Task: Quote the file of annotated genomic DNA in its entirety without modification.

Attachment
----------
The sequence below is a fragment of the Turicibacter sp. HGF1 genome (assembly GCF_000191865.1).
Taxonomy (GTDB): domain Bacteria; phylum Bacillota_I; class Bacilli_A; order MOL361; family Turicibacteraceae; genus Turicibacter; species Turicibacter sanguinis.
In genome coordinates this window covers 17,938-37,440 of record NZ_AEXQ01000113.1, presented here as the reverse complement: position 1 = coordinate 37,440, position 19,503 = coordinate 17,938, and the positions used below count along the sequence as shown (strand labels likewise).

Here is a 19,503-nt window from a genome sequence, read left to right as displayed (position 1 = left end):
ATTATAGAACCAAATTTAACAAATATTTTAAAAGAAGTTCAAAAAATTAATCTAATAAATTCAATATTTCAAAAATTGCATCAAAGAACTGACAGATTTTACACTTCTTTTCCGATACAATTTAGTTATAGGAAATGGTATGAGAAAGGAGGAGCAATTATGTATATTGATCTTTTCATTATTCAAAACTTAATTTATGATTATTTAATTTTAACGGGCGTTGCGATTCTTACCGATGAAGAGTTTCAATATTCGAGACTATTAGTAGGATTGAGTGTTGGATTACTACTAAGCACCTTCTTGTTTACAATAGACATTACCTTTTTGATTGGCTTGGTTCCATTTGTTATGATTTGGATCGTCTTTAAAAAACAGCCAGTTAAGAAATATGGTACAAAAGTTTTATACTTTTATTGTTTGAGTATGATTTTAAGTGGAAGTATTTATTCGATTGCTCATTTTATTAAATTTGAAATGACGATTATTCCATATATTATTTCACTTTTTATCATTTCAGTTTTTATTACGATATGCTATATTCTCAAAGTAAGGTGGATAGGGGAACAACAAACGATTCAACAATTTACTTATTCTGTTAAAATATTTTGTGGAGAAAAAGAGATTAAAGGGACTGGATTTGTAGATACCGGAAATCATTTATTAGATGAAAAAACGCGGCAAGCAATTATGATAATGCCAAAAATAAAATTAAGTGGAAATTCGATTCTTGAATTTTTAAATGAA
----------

The sequence below is a fragment of the Turicibacter sp. HGF1 genome (assembly GCF_000191865.1).
Taxonomy (GTDB): domain Bacteria; phylum Bacillota_I; class Bacilli_A; order MOL361; family Turicibacteraceae; genus Turicibacter; species Turicibacter sanguinis.
In genome coordinates this window covers 17,938-37,440 of record NZ_AEXQ01000113.1, presented here as the reverse complement: position 1 = coordinate 37,440, position 19,503 = coordinate 17,938, and the positions used below count along the sequence as shown (strand labels likewise).

Here is a 19,503-nt window from a genome sequence, read left to right as displayed (position 1 = left end):
ATTATAGAACCAAATTTAACAAATATTTTAAAAGAAGTTCAAAAAATTAATCTAATAAATTCAATATTTCAAAAATTGCATCAAAGAACTGACAGATTTTACACTTCTTTTCCGATACAATTTAGTTATAGGAAATGGTATGAGAAAGGAGGAGCAATTATGTATATTGATCTTTTCATTATTCAAAACTTAATTTATGATTATTTAATTTTAACGGGCGTTGCGATTCTTACCGATGAAGAGTTTCAATATTCGAGACTATTAGTAGGATTGAGTGTTGGATTACTACTAAGCACCTTCTTGTTTACAATAGACATTACCTTTTTGATTGGCTTGGTTCCATTTGTTATGATTTGGATCGTCTTTAAAAAACAGCCAGTTAAGAAATATGGTACAAAAGTTTTATACTTTTATTGTTTGAGTATGATTTTAAGTGGAAGTATTTATTCGATTGCTCATTTTATTAAATTTGAAATGACGATTATTCCATATATTATTTCACTTTTTATCATTTCAGTTTTTATTACGATATGCTATATTCTCAAAGTAAGGTGGATAGGGGAACAACAAACGATTCAACAATTTACTTATTCTGTTAAAATATTTTGTGGAGAAAAAGAGATTAAAGGGACTGGATTTGTAGATACCGGAAATCATTTATTAGATGAAAAAACGCGGCAAGCAATTATGATAATGCCAAAAATAAAATTAAGTGGAAATTCGATTCTTGAATTTTTAAATGAA